Beyond that terrific tandem sharing the huddle with Faulk, he needs to look no further than across the NFL Network studio to see another reason his statements are sheer lunacy: former St. Louis Rams quarterback Kurt Warner.

Kurt Warner was the trigger man for the Rams’ offensive orgy and his 2001 campaign was his best passing season, tallying 4,803 yards through the air with 36 touchdowns and 22 interceptions.

Stafford’s 5,083 yards, 41 touchdowns and 16 interceptions are better than Warner across the board and he did it in his first full NFL season. Is Faulk now saying Warner sucked or that Bruce and Holt were losers?

I’m confused. Please, Marshall, explain for the masses.

Should we take back Faulk’s yellow blazer and Canton bust because he played with two of the best receivers in the game and a potential Hall of Fame quarterback while the opposition was backpedaling prior to every snap of the ball?

What this is, quite simply, is lazy journalism.

As Robin Williams unforgettably reminded us all in Good Will Hunting, regardless of how well-read you are, like Matt Damon’s emotionally challenged character, your best point of reference is personal experience.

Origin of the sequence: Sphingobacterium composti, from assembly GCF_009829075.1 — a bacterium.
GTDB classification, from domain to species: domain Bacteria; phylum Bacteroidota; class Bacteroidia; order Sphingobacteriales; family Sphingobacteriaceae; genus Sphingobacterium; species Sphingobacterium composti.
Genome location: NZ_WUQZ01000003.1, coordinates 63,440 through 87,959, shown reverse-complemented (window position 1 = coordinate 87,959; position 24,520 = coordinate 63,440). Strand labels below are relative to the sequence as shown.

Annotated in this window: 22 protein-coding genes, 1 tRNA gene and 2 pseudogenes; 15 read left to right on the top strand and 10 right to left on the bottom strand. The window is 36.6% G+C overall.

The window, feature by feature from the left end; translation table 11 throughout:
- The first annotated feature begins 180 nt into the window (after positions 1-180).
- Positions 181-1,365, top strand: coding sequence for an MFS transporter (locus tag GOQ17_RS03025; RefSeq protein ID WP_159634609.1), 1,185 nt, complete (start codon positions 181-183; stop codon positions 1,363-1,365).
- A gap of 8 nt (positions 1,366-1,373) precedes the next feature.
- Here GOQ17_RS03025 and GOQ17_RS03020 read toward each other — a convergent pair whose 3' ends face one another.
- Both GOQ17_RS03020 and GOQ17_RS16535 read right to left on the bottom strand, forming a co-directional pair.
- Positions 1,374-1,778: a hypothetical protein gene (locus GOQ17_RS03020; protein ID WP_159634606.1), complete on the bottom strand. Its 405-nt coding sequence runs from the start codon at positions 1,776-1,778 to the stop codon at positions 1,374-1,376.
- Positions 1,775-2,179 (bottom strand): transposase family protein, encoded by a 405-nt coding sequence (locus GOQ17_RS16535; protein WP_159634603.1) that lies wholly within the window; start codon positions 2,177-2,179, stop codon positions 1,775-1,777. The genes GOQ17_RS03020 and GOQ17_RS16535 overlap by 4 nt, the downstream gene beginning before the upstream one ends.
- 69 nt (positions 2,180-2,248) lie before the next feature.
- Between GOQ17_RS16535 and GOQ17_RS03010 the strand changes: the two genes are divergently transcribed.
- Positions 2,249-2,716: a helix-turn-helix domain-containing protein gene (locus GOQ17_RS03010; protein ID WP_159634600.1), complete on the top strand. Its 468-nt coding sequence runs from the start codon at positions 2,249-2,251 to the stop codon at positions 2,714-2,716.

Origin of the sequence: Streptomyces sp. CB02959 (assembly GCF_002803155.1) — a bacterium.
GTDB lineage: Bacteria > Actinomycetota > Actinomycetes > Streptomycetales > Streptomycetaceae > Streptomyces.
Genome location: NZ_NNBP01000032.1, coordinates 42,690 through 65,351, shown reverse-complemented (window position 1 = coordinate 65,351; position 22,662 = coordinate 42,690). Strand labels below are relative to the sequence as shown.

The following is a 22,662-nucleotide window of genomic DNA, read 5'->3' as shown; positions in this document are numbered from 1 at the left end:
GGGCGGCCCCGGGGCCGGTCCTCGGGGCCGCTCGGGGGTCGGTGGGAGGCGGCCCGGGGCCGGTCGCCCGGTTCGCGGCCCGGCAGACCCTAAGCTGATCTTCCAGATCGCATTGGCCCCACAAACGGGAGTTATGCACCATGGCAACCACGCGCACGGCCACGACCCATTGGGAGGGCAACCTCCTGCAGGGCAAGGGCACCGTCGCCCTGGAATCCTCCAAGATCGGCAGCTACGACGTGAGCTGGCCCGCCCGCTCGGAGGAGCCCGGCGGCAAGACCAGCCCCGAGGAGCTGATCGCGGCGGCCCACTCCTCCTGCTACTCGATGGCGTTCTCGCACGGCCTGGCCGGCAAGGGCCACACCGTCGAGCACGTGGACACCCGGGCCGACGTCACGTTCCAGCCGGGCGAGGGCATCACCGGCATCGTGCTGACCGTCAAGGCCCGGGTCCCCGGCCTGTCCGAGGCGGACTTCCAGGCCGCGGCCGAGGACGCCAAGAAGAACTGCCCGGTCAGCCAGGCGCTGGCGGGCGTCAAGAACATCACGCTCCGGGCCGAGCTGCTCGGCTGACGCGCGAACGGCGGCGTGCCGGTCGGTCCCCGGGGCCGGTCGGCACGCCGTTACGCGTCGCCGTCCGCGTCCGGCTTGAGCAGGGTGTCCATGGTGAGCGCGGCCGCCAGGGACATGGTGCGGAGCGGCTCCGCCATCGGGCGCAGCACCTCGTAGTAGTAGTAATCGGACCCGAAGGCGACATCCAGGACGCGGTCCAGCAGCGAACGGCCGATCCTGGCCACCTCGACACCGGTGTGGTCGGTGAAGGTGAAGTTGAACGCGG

Let’s recall: Faulk and the Rams came to the Pontiac Silverdome in 2001 and shellacked the Lions on Monday Night Football in a 35-0 national embarrassment. In that game, Marshall Faulk was both the leading rusher and receiver for the Rams, amassing 151 total yards and a touchdown.

In Marshall Faulk’s mind, the Detroit Lions are a losing franchise and had only Barry Sanders during his playing days and now the Lions offense is carried solely by Calvin Johnson.

It’s like going to your high school reunion without an open mind. Before you enter the room, you've classified former classmates as “sportos, motorheads, geeks, etc...” Some prognostications may still be applicable, but after some lighthearted conversation, you’ll find most have matured into somebody more well-rounded—no different than yourself.

Glomming onto the fact that Stafford has a special talent to throw the ball to does not lessen his accomplishment.

I don’t remember Jon Kitna or Shaun Hill being considered for the Pro Bowl when they had their opportunity to throw the ball to Johnson. Why, now, should Stafford’s obvious talents be marginalized?

It’s like the mindless drivel presented by the national media whenever a professional sports franchise from Detroit becomes World Champions, they all go back to the burning of cars after the Detroit Tigers won the World Series in 1984.